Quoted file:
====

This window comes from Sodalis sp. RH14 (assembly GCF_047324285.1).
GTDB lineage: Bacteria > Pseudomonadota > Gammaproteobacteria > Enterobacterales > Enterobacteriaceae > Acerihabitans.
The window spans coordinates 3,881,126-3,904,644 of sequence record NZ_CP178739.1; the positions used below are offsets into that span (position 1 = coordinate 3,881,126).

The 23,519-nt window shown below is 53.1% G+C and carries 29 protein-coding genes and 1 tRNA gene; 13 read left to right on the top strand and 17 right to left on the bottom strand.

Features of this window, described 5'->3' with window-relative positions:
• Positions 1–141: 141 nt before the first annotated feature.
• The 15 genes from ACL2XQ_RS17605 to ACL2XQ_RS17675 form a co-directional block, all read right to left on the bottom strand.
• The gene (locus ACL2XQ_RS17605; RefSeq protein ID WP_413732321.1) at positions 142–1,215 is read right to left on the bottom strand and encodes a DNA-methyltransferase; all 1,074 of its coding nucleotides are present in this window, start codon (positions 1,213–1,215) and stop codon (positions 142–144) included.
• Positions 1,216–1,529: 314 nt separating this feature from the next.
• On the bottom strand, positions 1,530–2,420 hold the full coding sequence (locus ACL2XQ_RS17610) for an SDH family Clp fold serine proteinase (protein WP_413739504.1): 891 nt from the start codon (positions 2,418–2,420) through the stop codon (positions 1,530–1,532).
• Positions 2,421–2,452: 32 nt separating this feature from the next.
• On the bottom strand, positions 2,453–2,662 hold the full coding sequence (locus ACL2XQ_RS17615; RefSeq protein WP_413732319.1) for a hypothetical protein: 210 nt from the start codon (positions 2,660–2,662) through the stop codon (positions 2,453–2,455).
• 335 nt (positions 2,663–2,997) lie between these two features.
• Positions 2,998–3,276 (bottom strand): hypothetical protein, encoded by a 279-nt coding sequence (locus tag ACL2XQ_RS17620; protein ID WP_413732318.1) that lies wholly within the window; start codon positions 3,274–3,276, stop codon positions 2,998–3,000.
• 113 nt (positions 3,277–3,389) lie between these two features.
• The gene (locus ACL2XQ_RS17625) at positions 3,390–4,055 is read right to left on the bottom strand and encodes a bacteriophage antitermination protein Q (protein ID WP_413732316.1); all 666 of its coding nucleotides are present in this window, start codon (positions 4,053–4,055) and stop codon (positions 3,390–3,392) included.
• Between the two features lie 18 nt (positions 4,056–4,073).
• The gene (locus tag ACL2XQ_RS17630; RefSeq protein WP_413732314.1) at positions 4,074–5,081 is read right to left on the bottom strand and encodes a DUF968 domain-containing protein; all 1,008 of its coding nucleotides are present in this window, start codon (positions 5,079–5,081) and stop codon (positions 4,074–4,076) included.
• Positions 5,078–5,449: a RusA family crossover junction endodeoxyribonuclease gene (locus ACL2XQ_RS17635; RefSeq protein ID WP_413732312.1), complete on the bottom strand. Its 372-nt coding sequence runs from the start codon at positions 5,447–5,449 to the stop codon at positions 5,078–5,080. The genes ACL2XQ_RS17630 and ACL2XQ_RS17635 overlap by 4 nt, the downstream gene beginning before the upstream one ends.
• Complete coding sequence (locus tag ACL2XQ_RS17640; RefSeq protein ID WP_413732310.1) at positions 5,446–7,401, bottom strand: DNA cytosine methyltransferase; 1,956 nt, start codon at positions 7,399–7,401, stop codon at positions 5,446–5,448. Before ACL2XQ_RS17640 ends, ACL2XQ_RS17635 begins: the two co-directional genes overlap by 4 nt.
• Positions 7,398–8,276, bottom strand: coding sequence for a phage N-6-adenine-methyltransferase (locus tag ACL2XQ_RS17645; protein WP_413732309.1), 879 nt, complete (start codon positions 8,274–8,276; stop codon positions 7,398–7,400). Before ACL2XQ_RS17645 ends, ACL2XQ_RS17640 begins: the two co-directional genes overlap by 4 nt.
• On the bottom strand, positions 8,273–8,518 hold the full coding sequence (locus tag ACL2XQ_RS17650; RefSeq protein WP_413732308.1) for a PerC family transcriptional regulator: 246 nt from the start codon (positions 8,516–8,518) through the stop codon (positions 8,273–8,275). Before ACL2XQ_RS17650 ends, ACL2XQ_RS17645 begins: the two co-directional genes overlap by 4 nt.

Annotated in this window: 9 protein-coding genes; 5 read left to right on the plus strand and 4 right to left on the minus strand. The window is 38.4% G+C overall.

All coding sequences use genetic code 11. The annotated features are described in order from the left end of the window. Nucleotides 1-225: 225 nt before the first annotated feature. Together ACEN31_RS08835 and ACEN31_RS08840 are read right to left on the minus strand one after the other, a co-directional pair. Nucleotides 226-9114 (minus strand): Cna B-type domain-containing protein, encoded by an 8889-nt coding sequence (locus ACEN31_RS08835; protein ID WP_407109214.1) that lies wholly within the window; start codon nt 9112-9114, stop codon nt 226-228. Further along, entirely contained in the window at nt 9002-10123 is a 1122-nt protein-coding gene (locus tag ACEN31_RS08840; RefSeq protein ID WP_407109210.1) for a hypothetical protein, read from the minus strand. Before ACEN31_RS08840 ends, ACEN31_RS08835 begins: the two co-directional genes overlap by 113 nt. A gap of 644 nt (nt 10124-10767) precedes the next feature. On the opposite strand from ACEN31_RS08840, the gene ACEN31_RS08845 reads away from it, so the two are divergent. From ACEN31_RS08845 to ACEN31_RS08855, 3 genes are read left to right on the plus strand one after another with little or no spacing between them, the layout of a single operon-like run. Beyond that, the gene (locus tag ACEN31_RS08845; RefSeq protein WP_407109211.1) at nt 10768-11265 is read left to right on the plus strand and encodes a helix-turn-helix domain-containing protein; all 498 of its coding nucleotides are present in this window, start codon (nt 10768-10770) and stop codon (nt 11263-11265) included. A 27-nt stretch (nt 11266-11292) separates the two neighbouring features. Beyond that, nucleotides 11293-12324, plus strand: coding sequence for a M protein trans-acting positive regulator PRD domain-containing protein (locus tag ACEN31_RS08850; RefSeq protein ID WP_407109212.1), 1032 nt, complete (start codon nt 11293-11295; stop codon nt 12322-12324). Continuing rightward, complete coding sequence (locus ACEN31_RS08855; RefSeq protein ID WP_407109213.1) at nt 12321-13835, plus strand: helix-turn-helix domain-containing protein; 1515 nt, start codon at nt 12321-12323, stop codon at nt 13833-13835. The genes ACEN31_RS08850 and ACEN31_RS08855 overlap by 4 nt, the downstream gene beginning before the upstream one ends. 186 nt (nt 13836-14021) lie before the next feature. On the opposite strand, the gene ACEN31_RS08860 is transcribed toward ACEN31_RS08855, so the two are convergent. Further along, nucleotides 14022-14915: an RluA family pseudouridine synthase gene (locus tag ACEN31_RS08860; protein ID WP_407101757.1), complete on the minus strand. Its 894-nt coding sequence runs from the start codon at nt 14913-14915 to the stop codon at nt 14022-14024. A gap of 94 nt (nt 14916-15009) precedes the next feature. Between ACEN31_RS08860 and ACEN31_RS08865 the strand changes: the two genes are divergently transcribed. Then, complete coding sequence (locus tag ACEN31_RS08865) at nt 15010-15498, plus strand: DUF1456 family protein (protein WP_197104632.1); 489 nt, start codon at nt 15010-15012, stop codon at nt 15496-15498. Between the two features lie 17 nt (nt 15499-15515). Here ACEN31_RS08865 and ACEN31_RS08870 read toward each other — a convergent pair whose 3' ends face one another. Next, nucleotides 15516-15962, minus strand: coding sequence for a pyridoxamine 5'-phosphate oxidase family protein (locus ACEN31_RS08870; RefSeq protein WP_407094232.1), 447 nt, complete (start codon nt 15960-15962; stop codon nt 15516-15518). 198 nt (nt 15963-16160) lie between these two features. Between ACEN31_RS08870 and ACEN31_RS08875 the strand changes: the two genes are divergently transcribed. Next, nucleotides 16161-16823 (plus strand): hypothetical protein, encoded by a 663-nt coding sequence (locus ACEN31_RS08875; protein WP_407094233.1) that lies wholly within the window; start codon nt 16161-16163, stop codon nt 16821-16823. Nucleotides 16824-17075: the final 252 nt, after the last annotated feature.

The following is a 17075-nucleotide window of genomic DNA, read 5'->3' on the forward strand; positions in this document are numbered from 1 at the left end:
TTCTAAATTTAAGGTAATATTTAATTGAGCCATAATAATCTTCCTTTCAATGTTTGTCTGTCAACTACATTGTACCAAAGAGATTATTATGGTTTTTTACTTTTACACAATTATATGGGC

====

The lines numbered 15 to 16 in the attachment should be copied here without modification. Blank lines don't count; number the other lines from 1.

• 113 nt (positions 3,277–3,389) lie between these two features.
• The gene (locus ACL2XQ_RS17625) at positions 3,390–4,055 is read right to left on the bottom strand and encodes a bacteriophage antitermination protein Q (protein ID WP_413732316.1); all 666 of its coding nucleotides are present in this window, start codon (positions 4,053–4,055) and stop codon (positions 3,390–3,392) included.